LA is big. Big time, big celebrities, and one of the world's biggest, most influential cinematic events, the Los Angeles Film Festival (LAFF). LAFF, running June 17-27, enters its 17th year with over 200 features, shorts, and music videos from more than 30 countries with special appearances by Ben Affleck, John Lithgow, and Sylvester Stallone. Since its beginning it has grown from a one-theater event with 5,700 attendees to its current incarnation which includes a sprawling list of event venues that should attract close to 90,000 attendees.
"A Conversation with Ben Affleck" takes place Monday, June 21. Affleck, writer of Good Will Hunting, star of Armageddon, and director of Gone Baby Gone, will focus on the challenges and rewards of creating his forthcoming Boston crime drama The Town. For The Town, he did triple duty as co-writer, star, and director. Affleck and Jeremy Renner, his co-star in The Town, will discuss lessons learned about trying to wear three hats on one set.
On Wednesday, June 23, LAFF attendees will be able to spend "An Evening with Sylvester Stallone." The multi-talented actor, director, screenwriter, and visual artist will reminisce on pivotal moments of his prolific artistic career and provide a sneak peek of his anticipated film The Expendables. This sure to be "Rocky" presentation will be moderated by film critic Elvis Mitchell of KCRW’s "The Treatment."
Zany and wild are on the menu for Tuesday, June 22, as LAFF presents "Over the Top: An Evening with John Lithgow." Attendees will be able to view 35mm screenings of both The Adventures of Buckaroo Banzai and “Terror at 20,000 Feet” from 1983's Twilight Zone: The Movie. John Lithgow's performance as the mad Italian scientist Dr. Emilio Lizardo in W.D. Richter's 1984 sci-fi send-up The Adventures of Buckaroo Banzai puts the lie to the old truism that in screen acting, less is more. More is definitely more here. And in George Miller's unforgettable episode “Terror at 20,000 Feet” Lithgow lets out all the stops playing a terrified flier convinced there's a monster on the wing of the airplane. After the screening of each movie, the star will be on the hand to explain the art of "acting big."
The 2010 Los Angeles Film Festival will screen over 200 feature films, shorts, and music videos, representing more than 40 countries. This year, the Festival received more than 4,700 submissions from around the world. The final selections represent 28 world, North American, and U.S. premieres, which more than doubled from 2009. The number of films competing in the narrative and documentary competition categories also increased this year from 13 to 18, of which half are world premieres. Other unique programs include poolside chats for producers, writers, actors, and composers and screenings of short films created by high school students.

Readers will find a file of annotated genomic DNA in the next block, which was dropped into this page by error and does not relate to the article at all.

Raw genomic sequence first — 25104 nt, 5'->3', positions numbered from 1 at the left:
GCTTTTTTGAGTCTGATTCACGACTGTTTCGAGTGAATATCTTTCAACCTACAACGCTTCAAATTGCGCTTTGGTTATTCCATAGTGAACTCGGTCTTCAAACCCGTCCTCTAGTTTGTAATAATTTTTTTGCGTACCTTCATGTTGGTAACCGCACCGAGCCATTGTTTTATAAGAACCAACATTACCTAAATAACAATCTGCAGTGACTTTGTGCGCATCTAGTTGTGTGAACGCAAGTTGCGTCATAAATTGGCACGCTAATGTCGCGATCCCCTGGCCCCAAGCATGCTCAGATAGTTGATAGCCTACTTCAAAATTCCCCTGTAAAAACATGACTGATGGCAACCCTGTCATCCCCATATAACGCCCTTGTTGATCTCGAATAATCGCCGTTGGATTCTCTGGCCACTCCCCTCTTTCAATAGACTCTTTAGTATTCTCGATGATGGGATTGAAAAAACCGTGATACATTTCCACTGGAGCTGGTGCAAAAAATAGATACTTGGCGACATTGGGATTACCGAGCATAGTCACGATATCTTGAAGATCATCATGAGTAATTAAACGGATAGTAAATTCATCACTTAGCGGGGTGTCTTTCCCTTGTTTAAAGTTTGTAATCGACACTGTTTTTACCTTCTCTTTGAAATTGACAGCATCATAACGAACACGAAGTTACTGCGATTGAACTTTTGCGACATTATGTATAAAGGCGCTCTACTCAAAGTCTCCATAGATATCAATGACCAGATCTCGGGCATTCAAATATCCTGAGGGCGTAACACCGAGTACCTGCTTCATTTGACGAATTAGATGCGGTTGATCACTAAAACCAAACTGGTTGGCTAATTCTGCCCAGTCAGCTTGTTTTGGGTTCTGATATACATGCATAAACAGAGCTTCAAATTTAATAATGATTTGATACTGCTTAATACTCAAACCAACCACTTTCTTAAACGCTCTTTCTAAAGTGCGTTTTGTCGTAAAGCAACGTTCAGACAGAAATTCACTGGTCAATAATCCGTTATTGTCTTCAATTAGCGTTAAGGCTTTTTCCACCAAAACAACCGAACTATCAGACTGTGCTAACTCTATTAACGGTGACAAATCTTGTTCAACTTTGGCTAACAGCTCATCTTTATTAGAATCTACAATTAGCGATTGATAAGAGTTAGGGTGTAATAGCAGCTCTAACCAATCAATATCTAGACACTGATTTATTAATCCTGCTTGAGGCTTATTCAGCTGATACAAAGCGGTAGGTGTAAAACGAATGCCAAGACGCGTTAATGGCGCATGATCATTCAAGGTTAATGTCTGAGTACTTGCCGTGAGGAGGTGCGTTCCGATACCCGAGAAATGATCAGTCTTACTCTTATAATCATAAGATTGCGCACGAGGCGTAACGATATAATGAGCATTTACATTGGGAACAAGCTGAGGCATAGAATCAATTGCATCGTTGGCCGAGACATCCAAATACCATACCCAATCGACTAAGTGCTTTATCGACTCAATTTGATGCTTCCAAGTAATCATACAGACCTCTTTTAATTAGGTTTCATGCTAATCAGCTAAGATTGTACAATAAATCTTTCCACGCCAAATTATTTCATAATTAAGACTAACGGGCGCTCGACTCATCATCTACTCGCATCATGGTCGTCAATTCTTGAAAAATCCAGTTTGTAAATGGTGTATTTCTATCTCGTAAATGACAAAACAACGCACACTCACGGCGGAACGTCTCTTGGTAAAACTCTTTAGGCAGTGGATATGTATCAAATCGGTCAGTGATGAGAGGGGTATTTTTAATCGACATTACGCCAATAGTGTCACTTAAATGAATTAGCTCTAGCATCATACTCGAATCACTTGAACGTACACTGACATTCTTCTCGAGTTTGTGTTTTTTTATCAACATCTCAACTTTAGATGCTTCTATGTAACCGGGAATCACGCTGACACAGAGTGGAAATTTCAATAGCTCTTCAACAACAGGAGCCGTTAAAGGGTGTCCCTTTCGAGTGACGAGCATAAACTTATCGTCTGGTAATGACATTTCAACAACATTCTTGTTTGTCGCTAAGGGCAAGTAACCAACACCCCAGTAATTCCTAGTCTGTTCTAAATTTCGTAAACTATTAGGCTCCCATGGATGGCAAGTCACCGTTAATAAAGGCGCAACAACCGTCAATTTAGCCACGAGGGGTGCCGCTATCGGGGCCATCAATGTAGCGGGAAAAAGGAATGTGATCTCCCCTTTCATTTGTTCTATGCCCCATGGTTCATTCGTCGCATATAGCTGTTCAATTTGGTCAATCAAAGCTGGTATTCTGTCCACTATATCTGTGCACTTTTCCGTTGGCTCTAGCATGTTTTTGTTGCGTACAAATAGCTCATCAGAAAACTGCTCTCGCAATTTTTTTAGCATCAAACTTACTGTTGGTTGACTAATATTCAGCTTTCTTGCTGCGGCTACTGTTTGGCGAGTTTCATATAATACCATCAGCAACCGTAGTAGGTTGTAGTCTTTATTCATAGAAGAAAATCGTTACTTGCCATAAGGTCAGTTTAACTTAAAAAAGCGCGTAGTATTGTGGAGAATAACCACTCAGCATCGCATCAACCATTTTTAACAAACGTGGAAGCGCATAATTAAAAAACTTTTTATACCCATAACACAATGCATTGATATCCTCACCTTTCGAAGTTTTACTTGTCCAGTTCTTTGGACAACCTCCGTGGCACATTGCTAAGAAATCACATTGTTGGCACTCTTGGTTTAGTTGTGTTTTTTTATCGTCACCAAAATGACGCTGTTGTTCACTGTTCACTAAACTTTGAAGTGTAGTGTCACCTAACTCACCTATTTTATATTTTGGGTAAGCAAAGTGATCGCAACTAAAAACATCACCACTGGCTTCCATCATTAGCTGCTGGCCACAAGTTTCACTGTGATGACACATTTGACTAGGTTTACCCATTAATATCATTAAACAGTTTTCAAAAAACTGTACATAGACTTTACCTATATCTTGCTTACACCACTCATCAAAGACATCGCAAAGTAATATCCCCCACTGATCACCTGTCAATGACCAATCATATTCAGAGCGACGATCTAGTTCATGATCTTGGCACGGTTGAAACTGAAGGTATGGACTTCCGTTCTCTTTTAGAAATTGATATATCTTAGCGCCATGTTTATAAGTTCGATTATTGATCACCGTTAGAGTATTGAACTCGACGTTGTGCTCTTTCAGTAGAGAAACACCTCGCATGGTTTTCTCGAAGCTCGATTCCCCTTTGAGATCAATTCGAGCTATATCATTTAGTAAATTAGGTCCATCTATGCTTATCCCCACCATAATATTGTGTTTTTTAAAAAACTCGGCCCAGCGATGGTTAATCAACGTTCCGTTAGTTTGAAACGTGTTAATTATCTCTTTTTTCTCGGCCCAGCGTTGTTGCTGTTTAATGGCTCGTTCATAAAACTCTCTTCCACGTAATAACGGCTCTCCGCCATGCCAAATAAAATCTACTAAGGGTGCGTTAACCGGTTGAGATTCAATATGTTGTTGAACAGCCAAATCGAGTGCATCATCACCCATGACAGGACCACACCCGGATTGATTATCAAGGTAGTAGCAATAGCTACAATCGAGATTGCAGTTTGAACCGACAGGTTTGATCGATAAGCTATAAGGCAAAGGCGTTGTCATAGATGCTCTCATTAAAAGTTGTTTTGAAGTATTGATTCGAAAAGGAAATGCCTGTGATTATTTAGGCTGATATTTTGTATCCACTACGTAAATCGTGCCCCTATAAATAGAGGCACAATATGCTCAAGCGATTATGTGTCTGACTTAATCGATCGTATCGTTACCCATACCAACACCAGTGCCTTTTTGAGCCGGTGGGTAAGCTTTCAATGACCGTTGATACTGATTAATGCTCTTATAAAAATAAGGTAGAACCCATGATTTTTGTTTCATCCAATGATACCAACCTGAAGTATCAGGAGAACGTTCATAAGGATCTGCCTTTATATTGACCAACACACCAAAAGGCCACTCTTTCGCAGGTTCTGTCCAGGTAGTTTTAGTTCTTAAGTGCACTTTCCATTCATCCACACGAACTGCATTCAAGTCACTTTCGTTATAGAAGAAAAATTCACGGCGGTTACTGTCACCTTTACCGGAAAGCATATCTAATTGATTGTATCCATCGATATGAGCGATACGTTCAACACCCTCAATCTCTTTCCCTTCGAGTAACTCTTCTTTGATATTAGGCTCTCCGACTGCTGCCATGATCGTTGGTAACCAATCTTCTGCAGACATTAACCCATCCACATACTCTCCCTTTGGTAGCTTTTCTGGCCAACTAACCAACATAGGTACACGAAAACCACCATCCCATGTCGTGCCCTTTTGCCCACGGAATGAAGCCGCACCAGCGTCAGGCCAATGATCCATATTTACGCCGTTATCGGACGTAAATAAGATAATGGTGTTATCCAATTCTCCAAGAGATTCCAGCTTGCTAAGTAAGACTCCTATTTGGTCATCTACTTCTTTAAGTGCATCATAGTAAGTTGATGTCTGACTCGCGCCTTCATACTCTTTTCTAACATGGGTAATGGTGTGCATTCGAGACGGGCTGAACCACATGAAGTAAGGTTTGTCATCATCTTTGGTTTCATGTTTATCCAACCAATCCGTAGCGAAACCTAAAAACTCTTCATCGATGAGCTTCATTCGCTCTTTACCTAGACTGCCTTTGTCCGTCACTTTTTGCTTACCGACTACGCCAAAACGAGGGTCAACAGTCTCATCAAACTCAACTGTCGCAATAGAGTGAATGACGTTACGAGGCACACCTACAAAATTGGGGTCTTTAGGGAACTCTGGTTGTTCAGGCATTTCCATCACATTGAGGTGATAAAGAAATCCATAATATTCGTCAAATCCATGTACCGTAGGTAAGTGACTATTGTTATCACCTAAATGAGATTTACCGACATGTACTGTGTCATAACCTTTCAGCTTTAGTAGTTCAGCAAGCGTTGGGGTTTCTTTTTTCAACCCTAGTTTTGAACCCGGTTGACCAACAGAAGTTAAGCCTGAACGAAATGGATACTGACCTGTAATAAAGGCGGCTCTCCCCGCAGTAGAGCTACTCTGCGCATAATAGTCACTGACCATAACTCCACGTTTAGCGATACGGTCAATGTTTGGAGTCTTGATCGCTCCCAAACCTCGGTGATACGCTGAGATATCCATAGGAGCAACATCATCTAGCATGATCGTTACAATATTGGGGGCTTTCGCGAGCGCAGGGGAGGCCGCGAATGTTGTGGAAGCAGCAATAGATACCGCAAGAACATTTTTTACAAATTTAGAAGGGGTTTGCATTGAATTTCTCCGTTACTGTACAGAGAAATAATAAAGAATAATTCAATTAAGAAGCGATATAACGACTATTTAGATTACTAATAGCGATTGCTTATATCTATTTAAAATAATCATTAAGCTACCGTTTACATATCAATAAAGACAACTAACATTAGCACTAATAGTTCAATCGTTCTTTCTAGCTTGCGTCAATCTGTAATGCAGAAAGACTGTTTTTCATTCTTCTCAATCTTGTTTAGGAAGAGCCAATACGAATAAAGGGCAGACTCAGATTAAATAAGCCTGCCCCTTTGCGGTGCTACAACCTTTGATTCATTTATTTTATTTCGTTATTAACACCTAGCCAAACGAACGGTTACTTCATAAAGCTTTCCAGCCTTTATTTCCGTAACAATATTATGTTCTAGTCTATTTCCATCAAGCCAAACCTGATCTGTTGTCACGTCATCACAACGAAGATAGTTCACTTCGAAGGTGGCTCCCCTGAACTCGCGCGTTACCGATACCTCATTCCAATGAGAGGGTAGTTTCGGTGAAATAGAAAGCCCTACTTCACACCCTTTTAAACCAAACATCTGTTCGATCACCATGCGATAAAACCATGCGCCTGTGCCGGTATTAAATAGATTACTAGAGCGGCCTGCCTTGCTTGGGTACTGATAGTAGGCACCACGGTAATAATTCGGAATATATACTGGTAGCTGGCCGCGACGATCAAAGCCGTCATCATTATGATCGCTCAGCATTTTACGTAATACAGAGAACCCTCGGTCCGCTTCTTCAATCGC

LAFF organizes its overwhelming selection of films into special features and themes to help attendees focus on their interests. Besides the world premieres of The Twilight Saga: Eclipse and Despicable Me, this year's themes include:
- The Narrative Competition, comprised of films made by talented emerging filmmakers that compete for the Filmmaker Award.
- The Documentary Competition presents films that compete for the Documentary Award.
- The International Showcase highlights innovative independent narrative and documentary features from outside of the United States.
- The Summer Screenings section offers an advance look at this summer’s independent film releases from the festival circuit.
- The International Spotlight pays tribute to a forgotten giant of South American cinema, Argentina’s Leopoldo Torre Nilsson.
- Selections from the Ambulante Film Festival gives a peek into this traveling documentary film festival.
- Community Screenings, free to the public are also eligible for Audience Awards for Best Narrative Feature or Best Documentary Feature.
- The Beyond offers films that dare to be different, pushing the boundaries of nightmares and gore.
- Special Screenings include the The Life of Richard Wagner (1913) and the Netflix FIND Your Voice Winner The Wheeler Boys.
- Other special features include the "UCLA Film & T.V. Archive: The Films That Got Away", "Downtown Confidential," and "The Film Foundation Screening Program."
Short attention span? You'll like the 33 short films and 60 music videos competing for awards. Shorts are shown before features and as part of five short film programs. Music videos will be shown in three parts, "Eclectic Mix 1 and 2" and "Big in Japan."
This year the festival moves from Westwood (home to UCLA's great film school) to downtown Los Angeles, which is in the midst of a cultural and architectural renaissance. Film Festival Director Rebecca Yeldham feels that LAFF has received tremendous support from the community for its move to downtown. "We can’t wait to present this rich, diverse program,” she said. “We’ve created a series of highly entertaining, memorable experiences for our filmmakers and audiences.”